ITOPF is currently on-site in north-east Brazil attending the recent oil spill that has contaminated approximately 2,500 km of coastline in nine states. The source of the pollution remains unknown, although the Brazilian government has recently reported that they suspect a tanker passing along its coast in late July as being the polluter.
Our involvement was requested directly by IBAMA, the Brazilian Institute of Environment and Renewable Natural Resources, on 16th September 2019, a couple of weeks after oil was first spotted washing up on shore. ITOPF is normally requested on-site by a shipowner or their insurer, but in the case of an unattributed spill, we would not have been involved without this proactive approach. ITOPF is well known to the Brazilian authorities and has developed good working relationships with them over recent years, supporting numerous initiatives to promote effective preparedness and response to oil and chemical spills and help build national capacity to deal with pollution incidents.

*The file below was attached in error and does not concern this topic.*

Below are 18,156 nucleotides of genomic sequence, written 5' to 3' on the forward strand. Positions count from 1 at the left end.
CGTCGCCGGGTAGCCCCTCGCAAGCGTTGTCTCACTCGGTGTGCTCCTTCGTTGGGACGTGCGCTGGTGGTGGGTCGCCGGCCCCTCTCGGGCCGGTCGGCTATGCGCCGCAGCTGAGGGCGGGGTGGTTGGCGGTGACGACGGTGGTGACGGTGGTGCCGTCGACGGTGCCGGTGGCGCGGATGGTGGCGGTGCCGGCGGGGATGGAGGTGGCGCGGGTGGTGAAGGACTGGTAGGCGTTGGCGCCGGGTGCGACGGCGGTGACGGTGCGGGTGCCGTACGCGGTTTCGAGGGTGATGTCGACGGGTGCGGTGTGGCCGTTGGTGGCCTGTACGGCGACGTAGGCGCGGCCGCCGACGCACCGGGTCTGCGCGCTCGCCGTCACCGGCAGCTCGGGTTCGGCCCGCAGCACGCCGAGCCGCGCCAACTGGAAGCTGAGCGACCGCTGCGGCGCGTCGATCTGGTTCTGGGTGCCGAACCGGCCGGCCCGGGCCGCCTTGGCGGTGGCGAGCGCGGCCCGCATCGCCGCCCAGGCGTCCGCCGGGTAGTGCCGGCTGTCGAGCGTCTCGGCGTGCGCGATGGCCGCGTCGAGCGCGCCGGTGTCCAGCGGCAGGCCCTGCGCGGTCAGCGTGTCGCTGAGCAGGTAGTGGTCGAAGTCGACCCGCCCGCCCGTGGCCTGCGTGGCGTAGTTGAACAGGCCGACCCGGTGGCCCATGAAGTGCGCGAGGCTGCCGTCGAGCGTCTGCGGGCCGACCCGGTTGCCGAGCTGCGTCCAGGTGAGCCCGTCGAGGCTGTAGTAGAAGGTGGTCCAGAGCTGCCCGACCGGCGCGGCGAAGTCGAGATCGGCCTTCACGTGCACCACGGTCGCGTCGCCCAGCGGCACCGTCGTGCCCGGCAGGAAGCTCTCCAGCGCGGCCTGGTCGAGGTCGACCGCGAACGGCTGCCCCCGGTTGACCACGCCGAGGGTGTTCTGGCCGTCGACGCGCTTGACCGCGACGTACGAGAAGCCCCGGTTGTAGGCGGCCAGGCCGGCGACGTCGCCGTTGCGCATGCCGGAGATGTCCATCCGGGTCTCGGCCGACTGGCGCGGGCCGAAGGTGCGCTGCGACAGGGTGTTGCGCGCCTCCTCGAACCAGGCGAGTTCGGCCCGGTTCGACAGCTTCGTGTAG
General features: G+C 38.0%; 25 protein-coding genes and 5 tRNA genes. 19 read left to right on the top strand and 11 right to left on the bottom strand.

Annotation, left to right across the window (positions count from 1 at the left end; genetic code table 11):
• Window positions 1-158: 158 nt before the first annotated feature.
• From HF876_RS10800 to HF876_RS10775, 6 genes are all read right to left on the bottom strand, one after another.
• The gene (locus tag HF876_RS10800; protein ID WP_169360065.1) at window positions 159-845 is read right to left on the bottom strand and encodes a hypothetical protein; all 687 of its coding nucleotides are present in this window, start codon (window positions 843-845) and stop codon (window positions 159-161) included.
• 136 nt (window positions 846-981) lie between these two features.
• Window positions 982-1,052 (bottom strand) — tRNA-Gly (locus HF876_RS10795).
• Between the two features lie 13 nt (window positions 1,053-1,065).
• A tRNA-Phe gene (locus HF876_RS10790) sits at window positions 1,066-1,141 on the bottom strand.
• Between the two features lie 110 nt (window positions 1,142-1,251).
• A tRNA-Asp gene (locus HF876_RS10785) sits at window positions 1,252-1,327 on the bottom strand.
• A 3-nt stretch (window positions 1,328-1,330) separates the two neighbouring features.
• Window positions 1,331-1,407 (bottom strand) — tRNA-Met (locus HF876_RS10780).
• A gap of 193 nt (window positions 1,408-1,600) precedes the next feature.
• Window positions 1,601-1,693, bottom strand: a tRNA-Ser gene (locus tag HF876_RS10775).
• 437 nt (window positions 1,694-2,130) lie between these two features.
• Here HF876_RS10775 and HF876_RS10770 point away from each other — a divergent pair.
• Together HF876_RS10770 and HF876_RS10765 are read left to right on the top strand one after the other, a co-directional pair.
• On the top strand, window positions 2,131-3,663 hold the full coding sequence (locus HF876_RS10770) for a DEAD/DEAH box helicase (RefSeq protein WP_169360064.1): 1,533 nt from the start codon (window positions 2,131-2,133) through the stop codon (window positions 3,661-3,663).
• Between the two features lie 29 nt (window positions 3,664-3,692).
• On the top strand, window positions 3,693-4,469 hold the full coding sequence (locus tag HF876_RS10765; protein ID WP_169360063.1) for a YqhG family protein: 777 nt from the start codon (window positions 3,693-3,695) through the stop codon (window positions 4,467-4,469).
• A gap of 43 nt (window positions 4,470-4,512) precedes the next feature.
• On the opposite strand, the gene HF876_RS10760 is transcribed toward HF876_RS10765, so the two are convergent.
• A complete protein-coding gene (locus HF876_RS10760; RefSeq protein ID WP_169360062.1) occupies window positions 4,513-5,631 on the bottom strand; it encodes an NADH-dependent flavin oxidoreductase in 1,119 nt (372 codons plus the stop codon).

We initially provided advice remotely from London, primarily on trajectory modelling and reviewing satellite imagery, and soon after travelled to Brazil. Our role on site has been to assist IBAMA, the Brazilian Navy and clean-up teams, helping to determine the scope and severity of the pollution and offering advice on the best methods and techniques to clean up. On a practical level, this has included the production of a series of Technical Guidance Notes on key activities, as aids for the clean-up operatives led by the local municipalities, and developed an online form for systematically reporting new oiling of the shore. We have jointly surveyed the contaminated coastline with the authorities, both in the air and on the ground, and provided daily advice to the central command. The national contingency plan has been activated and there are a number of entities, including the Brazilian state-run oil company, Petrobras, helping with response efforts.
In general, the response has been going well given the challenges of responding to an oil spill over such a long stretch of shoreline, the large quantities of oil arriving on the shore, and the lack of experience of many of the people involved. Clean-up has been primarily undertaken by workers employed by the local municipalities and volunteers, together with personnel from the Navy, Army and Petrobras. Oil is continuing to come ashore and the response teams are co-ordinating to address this.
We regret that due to the high level of media and public interest in this case, we do not have the capacity to answer all enquiries.